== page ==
Strategies for Success among African-Americans and Afro-Caribbeans

Overachieve, Be Cheerful, or Confront
by Chrystal Y. Grey & Thomas Janoski
rrp $138.54

Publisher: Lexington Books

Series: Critical Africana Studies

Publication Date: December 18, 2017

ISBN: 9781498554503

Binding: Kobo eBook

Availability: eBook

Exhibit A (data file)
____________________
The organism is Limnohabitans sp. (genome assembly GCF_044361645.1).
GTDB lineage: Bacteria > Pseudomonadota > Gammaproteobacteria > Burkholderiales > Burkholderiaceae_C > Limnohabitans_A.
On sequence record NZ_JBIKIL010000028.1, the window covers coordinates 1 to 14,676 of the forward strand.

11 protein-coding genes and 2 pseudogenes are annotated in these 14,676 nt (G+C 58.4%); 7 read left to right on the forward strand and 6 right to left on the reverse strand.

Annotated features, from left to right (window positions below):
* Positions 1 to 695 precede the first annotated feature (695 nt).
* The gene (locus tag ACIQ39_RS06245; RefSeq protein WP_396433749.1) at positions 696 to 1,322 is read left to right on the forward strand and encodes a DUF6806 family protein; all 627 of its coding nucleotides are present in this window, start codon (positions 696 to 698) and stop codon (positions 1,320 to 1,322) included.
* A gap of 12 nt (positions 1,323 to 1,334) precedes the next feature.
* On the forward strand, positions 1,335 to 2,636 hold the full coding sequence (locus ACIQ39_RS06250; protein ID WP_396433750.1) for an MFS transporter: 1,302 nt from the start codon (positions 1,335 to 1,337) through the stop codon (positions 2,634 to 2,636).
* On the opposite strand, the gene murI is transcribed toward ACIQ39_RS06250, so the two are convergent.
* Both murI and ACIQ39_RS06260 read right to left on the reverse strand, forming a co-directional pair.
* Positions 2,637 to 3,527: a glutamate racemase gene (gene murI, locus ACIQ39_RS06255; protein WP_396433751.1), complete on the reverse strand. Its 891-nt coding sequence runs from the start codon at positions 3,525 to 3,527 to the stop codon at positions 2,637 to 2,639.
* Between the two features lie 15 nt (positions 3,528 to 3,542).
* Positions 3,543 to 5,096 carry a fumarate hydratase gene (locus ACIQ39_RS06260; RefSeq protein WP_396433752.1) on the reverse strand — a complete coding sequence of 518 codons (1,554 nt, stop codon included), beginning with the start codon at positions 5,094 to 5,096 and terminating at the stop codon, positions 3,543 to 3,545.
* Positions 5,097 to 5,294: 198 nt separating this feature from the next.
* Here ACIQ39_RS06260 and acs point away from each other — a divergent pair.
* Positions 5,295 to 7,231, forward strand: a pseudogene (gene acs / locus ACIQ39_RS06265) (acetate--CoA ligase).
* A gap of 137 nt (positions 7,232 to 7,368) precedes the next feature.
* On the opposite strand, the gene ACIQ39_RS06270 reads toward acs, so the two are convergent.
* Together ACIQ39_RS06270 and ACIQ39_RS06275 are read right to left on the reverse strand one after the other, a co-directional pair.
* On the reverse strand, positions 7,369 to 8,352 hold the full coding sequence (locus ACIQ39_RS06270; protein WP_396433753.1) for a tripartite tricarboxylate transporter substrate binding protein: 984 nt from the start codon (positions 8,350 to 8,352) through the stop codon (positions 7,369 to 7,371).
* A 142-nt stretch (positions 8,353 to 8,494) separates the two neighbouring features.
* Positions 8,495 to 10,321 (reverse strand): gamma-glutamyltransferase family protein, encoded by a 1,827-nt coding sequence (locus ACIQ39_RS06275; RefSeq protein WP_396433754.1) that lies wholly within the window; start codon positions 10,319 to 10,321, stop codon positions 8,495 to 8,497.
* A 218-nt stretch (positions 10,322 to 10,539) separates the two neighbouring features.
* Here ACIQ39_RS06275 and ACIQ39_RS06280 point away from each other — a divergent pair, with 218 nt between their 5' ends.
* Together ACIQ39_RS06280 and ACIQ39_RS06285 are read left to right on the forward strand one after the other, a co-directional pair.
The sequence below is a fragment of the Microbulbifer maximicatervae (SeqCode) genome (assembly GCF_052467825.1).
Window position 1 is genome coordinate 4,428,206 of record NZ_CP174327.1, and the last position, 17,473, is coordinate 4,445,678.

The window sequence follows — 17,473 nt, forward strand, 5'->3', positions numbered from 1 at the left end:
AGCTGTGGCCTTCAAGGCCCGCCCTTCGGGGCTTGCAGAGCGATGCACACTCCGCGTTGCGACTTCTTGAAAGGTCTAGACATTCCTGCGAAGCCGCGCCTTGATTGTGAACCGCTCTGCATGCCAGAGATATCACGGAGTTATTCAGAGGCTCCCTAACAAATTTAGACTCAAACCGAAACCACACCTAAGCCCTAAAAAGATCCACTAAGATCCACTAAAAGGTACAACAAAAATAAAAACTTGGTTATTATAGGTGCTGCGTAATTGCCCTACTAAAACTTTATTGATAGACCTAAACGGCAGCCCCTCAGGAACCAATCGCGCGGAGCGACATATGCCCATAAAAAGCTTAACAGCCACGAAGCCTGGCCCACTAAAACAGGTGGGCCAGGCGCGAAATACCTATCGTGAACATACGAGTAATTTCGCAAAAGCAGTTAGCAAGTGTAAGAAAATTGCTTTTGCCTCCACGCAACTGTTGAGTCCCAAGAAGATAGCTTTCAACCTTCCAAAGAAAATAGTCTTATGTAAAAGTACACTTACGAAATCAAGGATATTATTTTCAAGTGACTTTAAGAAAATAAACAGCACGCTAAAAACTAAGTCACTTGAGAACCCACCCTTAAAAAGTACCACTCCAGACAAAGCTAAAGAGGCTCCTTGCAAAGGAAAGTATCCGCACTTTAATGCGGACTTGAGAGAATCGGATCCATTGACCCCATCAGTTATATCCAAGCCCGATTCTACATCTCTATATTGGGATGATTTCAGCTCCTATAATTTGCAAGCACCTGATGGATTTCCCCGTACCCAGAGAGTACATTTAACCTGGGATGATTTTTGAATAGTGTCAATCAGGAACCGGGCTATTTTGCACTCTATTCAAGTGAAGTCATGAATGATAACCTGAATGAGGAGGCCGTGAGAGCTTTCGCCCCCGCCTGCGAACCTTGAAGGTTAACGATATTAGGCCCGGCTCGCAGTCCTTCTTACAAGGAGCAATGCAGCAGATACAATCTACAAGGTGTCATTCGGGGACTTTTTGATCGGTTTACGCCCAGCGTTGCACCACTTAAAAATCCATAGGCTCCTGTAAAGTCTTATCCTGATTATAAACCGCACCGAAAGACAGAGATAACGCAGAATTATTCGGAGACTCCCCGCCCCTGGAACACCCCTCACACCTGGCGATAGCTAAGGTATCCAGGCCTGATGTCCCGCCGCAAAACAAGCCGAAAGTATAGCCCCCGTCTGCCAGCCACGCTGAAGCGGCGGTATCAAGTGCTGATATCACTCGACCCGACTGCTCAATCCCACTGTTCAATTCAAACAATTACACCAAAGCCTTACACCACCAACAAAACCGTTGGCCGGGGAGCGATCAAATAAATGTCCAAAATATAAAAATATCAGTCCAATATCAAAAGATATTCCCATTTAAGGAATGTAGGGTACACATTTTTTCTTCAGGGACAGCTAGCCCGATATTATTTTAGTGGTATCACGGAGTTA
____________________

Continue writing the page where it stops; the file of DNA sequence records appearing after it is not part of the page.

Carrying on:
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How can African Americans and Afro-Caribbeans from the former British colonies be so different in their approaches toward social mobility? Chrystal Y. Grey and Thomas Janoski state that this is because native blacks grow up as “strangers” in their own country and immigrants from the English-speaking Caribbean are conversely part of “the dominant group.” Unlike previous research that compares highly educated Afro-Caribbeans to the broad range of African-Americans, this study holds social-class constant by looking only at successful blacks in the upper-middle-class from both groups. This book finds that African-Americans pursue overachievement strategies of working much harder than others do, while Afro-Caribbeans follow an optimistic job strategy expecting promotions and success. However, African-Americans are more likely to use confrontational strategies if their mobility is blocked. The main cause of these differences is that Afro-Caribbeans grow up in a system where they have many examples of black politicians and business leaders (35–90% of their countries are black) and African-Americans have fewer role models (12–14% of the United States are black). Further, the schooling system in Afro-Caribbean countries does not label blacks as underachievers because the schools are almost entirely black. A further problem that African-Americans face is the resentment of a small but significant number of blacks who have little social mobility. They accuse socially mobile African Americans of “acting white,” which is a phenomenon that Afro-Caribbeans almost never face and they call it “an African-American thing.” To demonstrate this difference, Strategies for Success among African-Americans and Afro-Caribbeans does a historical-comparative analysis of the differences between the black experience after slavery in the United States and Jamaica, Trinidad and Tobago, Guyana, and St. Kitts-Nevis. The authors interview fifty-seven black people and find consistent ...